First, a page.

Kyle Lierman, who had been mulling a race for an open state Senate seat, has decided to forgo a run in Bethesda/Potomac-based District 16 this year, sources said late Thursday.
His decision all but assures Delegate Susan Lee’s election this year to the seat being vacated by Sen. Brian Frosh, who is running for state attorney general. With only four days until the filing deadline for the June 24 primary, no other Democrats have filed for the slot – and no one else appears to be on the horizon in the overwhelmingly Democratic district.
Lierman came within several hundred votes of capturing the Democratic nomination for a state delegate seat in District 16 four years ago, and also had been mulling a reprise run for delegate. His move further reinforces the status of health policy advocate Hrant Jamgochian and attorney Marc Korman as the strong favorites this year to capture two open delegate seats created by Lee’s run for Senate and Delegate Bill Frick’s candidacy for the attorney general slot also sought by Frosh.
Lierman, who has worked in the Obama White House since shortly after his 2010 campaign, declined comment. But knowledgeable sources said his decision to stay out of the race was sealed by his recent promotion to associate director for youth outreach and education policy at the White House Office of Public Engagement.
The 27-year old Lierman – whose father, former Maryland Democratic Chair Terry Lierman, came close to winning a Montgomery County-based congressional seat in 2000 – is said to remain interested in seeking local or countywide office in the future. In the meantime, it appears the political efforts of both he and his family will be focused this year on helping to elect his sister, attorney Brooke Lierman, to the General Assembly. Brooke Lierman is running in a Baltimore city-based district.
Lee, after more than a decade in the House of Delegates, is now poised to become the first Asian-American ever to serve in the Maryland Senate, and will also become the first minority group member elected to the Senate from Montgomery County.
This is only the second time in nearly 40 years that the Senate seat that Lee is seeking has been open, and many political insiders expected a competitive primary. But, in addition to Lierman, at least two other potential candidates – attorney Reggie Oldak and former County Councilmember Duchy Trachtenberg – looked at the contest before ultimately deciding to take a pass.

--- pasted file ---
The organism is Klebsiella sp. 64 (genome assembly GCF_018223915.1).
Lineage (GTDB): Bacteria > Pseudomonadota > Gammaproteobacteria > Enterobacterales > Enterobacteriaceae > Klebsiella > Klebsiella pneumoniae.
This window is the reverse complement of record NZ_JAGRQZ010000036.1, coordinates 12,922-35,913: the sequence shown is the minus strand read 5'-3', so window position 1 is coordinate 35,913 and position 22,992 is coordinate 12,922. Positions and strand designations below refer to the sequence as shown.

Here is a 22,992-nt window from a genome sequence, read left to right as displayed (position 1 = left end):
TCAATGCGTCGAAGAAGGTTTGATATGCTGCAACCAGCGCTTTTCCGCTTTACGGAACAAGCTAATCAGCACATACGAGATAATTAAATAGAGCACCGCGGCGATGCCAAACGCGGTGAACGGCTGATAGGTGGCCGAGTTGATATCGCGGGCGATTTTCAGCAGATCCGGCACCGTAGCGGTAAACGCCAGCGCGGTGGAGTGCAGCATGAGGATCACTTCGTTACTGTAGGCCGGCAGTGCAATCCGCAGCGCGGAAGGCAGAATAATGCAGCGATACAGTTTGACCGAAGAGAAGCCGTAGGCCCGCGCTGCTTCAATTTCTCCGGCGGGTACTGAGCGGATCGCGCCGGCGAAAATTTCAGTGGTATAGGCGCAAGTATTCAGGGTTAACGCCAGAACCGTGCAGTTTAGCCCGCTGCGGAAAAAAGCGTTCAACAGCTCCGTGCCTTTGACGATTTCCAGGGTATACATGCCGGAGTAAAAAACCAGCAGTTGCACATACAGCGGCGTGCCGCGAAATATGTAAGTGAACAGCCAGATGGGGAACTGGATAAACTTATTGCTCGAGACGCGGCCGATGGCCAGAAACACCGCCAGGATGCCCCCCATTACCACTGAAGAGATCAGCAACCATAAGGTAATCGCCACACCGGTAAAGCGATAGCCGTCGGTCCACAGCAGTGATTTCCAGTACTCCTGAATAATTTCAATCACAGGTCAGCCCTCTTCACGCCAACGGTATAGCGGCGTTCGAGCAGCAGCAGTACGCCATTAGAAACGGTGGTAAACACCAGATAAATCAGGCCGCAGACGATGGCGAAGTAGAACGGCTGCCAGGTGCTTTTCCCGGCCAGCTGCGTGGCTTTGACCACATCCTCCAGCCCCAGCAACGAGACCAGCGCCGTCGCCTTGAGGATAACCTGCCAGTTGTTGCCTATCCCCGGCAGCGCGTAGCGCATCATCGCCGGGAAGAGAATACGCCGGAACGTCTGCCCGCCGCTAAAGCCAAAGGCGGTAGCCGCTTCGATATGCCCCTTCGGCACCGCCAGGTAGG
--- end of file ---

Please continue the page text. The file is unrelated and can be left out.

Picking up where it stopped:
Trachtenberg may yet be on the June primary ballot this year: She is said to still be considering an effort to win back the at-large County Council seat that she lost four years ago.
Of the county’s eight Senate seats, it now appears that only two will be contested this year. In Rockville/Gaithersburg-based District 17, Delegate Luiz Simmons is facing former Delegate Cheryl Kagan in what is already becoming a heated contest for the seat for retiring Sen. Jennie Forehand.
And, in a race likely to attract substantial attention outside Montgomery County, District 18 Sen. Richard Madaleno – one of eight openly gay members of the General Assembly — is being challenged by Dana Beyer, a onetime aide to Trachtenberg who is vying to become the first transgender candidate elected to office in Maryland. District 18 extends from east Bethesda through Chevy Chase to Silver Spring, and includes much of Kensington and Wheaton.
With Lierman out in District 16, there appears to be a final field of seven Democratic candidates for three delegate seats. Delegate Ariana Kelly is seeking re-election, and, besides Jamgochian and Korman, the aspirants for the two open seats include former General Assembly aide Jordan Cooper; attorney/businessman Peter Dennis, who also ran in 2010; local party activist Karen Kuker-Kihl; and former Delegate Gareth Murray.
On the other side of the county, no less than eight candidates are seeking the seat of departing Delegate Heather Mizeur, who is running for governor, in Silver Spring/Takoma Park District 20. But they may soon have a second delegate opening to pursue: Two-term Delegate Tom Hucker is said to be preparing to announce that he will forgo a re-election campaign in favor of a bid for the District 5 County Council seat held by Democrat Valerie Ervin until her resignation late last year. Hucker has been leaning toward a council run for several weeks.